We saw what we could: Jamie Cullum, a conversation with Cullum and Clint Eastwood, a bit of Brian Blade and the Fellowship Band, Kurt Elling, Herbie Hancock. As we left the arena (during Herbie Hancock's encore), Kurt and Laurence Hobgood were leaving the autographing table. I wanted to run after them but exercised self-restraint.

In the days to come, I'll post longer pieces on Cassandra Wilson, Jamie Cullum, Kurt Elling, and Antonio Sanchez. A festival review/wrap-up will appear on Jazz Police.

(Update: The wrap-up has been posted.)

Photo by John Whiting.

Sunday, September 21, 2008

MJF/51: Saturday

We began day 2 of the Monterey Jazz Festival at Maria Schneider's rehearsal for the world premiere performance of her commissioned work, "Willow Lake." We heard a complete run-through of this beautiful piece, which reminded me of birds and cattails and sun sparkling on blue water.

When we go to live music, we usually see the performance part, the go-for-broke, in-the-moment event. We rarely see the behind-the-scenes crafting and shaping and working-out part, the take-it-again-from-bar-317 part.

Tonight's set list for the Jimmy Lyons Arena:

Last Season
Choro Dancado
Willow Lake
Rich's Piece
Hang Gliding

We were told the order could change. It didn't. That was the concert we heard later that night, and at the end, the crowd gave Maria and her orchestra a standing ovation.

Also seen/heard on day 2: DownBeat Magazine's Blindfold Test with Cassandra Wilson, Maceo Parker and the Monterey Jazz Festival Next Generation Orchestra, the Terence Blanchard Quintet (very briefly, but with a big surprise), Antonio Sanchez & Migration (David Sanchez, Miguel Zenon, Scott Colley), the Matt Wilson-Bill Frisell Duo, and, to end and neatly frame the day, the last few minutes of the Maria Schneider Orchestra's late-night performance at Dizzy's Den, where Kurt Elling and Laurence Hobgood were standing outside the door, deep in conversation with two other people. I wanted to interrupt but exercised self-restraint.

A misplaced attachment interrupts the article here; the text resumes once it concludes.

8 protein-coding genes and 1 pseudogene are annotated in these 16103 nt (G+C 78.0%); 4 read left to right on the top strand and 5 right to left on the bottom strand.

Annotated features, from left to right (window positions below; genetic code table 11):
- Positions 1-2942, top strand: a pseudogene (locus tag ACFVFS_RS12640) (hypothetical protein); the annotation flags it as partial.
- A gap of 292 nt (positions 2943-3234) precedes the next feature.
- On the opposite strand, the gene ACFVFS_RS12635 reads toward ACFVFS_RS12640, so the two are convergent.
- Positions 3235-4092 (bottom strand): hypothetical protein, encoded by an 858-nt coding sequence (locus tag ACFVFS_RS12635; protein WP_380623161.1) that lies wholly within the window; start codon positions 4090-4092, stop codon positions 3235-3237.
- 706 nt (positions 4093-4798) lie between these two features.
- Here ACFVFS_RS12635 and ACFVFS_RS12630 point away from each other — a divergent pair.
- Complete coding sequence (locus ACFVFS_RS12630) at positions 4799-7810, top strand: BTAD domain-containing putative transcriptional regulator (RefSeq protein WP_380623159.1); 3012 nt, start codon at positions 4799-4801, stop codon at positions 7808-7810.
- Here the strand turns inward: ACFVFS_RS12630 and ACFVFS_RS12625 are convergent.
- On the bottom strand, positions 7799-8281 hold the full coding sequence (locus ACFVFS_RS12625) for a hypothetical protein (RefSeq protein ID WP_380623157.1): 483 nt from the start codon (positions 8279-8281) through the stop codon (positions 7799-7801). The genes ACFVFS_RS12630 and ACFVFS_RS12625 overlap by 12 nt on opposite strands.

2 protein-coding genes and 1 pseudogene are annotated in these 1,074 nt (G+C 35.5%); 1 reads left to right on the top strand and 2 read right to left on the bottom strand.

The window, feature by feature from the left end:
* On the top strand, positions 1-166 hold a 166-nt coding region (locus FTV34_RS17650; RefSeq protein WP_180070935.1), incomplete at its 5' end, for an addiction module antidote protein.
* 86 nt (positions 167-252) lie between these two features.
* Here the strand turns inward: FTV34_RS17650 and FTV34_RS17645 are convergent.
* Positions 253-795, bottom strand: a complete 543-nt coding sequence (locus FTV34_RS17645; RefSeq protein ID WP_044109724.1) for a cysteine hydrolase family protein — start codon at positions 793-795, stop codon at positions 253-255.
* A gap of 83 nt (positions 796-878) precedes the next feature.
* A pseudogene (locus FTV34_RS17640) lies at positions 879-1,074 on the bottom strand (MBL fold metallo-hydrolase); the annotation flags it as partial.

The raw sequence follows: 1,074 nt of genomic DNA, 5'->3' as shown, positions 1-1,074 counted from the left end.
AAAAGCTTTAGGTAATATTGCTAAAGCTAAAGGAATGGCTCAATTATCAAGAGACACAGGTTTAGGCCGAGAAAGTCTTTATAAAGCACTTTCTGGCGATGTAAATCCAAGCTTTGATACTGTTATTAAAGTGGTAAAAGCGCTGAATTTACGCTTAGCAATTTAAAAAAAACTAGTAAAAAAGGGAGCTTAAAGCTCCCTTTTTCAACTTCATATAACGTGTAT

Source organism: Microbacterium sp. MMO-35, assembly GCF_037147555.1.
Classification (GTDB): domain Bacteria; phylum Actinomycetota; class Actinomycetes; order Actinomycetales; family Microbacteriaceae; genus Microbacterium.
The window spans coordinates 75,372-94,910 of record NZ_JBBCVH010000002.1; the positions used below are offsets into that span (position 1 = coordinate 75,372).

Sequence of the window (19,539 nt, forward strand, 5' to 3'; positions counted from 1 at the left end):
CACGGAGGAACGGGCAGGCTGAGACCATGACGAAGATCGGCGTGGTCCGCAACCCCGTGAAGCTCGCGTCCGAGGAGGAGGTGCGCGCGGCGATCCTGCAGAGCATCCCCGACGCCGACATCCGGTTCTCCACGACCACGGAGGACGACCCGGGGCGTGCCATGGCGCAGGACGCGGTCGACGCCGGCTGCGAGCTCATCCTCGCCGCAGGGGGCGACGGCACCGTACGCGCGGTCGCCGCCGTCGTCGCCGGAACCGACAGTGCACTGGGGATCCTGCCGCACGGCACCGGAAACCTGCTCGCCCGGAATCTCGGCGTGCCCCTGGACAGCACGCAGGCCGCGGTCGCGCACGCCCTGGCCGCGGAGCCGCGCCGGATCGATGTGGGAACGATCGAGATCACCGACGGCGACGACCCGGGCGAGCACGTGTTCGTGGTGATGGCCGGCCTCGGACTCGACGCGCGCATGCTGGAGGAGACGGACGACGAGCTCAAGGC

Photos by John Whiting

Saturday, September 20, 2008

MJF/51: Friday

I'll write a Monterey Jazz Festival wrap-up for Jazz Police when I return home on Monday. A preview: On Friday we saw the Joshua Redman Trio, Cassandra Wilson, Matt Wilson's Arts & Crafts, the Christian McBride Band, Anat Cohen, and Maraca "Cuban Lullabies," a Latin band led by cuban flautist Orlando "Maraca" Valle and featuring David Sanchez, Miguel Zenon, Giovanni Hidalgo, and Horacio "El Negro" Hernandez, among others--a dream team.

Photo of the Joshua Redman Trio by John Whiting. L to R: Matt Penman, Joshua Redman, Brian Blade.

Pacific Grove

Write in the morning, wander in the afternoon. Today we visited the neighboring town of Pacific Grove and behaved like good tourists, stopping first at the Chamber of Commerce for a Historic Walking Tour map.

(We learned about the map from the book Insiders’ Guide: Monterey Peninsula by Tom Owens and Melanie Bellon Chatfield, which has been our bible two trips in a row. We never would have found the Sobranes Canyon Trail without Tom and Melanie, or the Heller Estate tasting room, or the Fresh Cream restaurant, where we had our best dinner last year.)